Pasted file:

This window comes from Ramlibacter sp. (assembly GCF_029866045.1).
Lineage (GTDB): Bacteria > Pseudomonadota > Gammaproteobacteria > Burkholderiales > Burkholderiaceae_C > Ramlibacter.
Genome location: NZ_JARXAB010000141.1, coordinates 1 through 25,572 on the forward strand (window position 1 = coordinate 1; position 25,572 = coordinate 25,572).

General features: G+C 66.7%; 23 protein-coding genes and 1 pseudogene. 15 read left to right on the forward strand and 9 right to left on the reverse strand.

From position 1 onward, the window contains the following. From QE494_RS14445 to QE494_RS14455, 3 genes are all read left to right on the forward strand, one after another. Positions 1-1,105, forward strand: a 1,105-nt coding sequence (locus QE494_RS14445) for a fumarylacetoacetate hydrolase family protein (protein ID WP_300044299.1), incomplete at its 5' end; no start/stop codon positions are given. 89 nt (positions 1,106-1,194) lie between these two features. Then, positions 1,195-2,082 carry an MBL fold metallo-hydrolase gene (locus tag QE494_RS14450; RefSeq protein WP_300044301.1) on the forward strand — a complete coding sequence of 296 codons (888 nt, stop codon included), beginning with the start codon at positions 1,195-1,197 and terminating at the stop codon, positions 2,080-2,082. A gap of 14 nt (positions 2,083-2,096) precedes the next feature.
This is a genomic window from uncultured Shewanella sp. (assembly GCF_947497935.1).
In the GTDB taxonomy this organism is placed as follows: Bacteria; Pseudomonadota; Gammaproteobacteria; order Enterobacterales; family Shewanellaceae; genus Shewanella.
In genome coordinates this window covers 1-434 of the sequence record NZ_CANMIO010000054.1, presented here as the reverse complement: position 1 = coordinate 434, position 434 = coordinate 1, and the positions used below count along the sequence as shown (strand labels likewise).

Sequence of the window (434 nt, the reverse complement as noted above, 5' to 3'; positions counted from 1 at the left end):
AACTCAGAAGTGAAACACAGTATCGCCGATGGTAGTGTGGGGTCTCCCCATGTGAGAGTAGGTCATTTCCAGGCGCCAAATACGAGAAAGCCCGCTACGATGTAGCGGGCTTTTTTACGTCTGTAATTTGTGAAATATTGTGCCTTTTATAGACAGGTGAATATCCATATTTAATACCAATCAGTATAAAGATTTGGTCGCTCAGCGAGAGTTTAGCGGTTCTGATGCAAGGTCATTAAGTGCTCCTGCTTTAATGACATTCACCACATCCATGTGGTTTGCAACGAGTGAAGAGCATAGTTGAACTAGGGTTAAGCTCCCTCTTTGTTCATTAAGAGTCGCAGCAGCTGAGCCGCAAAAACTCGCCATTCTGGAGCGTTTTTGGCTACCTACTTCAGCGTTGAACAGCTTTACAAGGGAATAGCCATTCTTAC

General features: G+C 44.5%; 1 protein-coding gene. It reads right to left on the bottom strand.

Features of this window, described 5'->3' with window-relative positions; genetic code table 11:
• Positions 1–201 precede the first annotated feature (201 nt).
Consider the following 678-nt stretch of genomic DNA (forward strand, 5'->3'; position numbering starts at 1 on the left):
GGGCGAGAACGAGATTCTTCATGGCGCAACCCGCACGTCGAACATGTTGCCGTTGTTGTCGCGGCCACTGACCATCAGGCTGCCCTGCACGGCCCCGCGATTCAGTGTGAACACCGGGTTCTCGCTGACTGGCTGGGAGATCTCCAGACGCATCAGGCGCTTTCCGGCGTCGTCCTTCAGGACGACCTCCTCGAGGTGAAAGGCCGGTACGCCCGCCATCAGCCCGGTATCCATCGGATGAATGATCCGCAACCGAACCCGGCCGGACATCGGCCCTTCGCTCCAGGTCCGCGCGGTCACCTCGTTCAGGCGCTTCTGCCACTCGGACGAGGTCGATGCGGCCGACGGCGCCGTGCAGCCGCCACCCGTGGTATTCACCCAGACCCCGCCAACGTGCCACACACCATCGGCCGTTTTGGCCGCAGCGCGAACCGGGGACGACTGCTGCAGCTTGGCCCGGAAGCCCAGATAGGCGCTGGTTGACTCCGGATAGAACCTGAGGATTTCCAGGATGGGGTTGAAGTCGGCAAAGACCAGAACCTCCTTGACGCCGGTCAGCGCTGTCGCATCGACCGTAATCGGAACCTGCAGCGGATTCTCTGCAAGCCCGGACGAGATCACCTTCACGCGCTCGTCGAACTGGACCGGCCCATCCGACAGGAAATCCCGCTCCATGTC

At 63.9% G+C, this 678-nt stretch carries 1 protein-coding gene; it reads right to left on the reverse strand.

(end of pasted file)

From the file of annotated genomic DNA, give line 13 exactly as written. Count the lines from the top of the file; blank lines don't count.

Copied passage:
• Positions 1–201 precede the first annotated feature (201 nt).